Ratchet & Clank Rift Apart PS5 PlayStation 5

We're probably a little biased, given we're a PlayStation-focused site, but it's hard to argue against Sony having some of the most talented game development teams in the business. The likes of Naughty Dog, Insomniac Games, Santa Monica Studio, and more have been producing big hits for the publisher for years and years. Perhaps starting at the tail end of PS3's lifespan, it really feels as though first-party excellence has been a priority for PlayStation, and you only need to look back on PS4's catalogue as proof. According to Jim Ryan, part of the reason for this high quality bar is a simple one: only the best games are memorable ones.

Speaking in an interview with Chinese publication TMT Post, the PlayStation boss talks about how the company strives for top notch titles, even if it means they take a little longer to make. The translations of his answers are a little rough, but the gist is there. He says it's "better to wait and have a great game than to rush and have a game that is okay or quite good".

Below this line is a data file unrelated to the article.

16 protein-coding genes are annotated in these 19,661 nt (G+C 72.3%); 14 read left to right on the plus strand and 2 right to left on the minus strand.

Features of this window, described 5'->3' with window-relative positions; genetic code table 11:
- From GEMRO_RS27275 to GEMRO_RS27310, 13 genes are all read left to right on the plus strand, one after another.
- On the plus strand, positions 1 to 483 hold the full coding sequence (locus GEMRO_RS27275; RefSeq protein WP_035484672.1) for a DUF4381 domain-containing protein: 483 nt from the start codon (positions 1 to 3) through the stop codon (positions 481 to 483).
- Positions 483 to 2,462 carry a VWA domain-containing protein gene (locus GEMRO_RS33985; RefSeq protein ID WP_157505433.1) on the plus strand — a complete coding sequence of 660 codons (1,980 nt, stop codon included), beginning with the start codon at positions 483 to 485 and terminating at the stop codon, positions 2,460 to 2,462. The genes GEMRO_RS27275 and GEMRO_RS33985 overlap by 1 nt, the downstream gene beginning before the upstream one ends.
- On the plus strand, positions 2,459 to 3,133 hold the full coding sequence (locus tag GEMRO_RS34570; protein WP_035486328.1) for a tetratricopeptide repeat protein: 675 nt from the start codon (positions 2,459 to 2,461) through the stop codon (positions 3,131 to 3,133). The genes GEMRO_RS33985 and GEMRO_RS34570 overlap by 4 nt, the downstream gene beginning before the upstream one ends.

Ryan continues: "Players only remember best games rather than okay games. If it is a best game, players may want a sequel, and they will also want to buy a sequel, but no one really cares about a game that is only okay." He concludes that Sony won't settle for less: "We want the best."

He cites Ratchet & Clank: Rift Apart as an example, a game he's been playing recently. Ryan's definition of a best game is one which "can arouse certain emotions of the players, such as making the player feel excited, feel the adrenaline rush, or feel happy or sad".

Again, Sony's first-party teams have been excelling over the last decade or so, and many of their games certainly pack an emotional punch. Indeed, the best PS5 games are by and large the ones produced by PlayStation Studios.

It's possible that Ryan is alluding to something slightly different, though; what's clear is his aim for Sony's software lineup to be industry-leading, and that means games that are anything less are unlikely to return. Series such as Gravity Rush or Days Gone, while fine games, haven't lived up to the same standard as God of War, The Last of Us, or Horizon Zero Dawn. It seems Ryan's only really looking for home runs, these days.

Do you agree with his statement? Do you generally only keep you absolute favourite games in mind? Discuss in the comments section below.

[source en.tmtpost.com]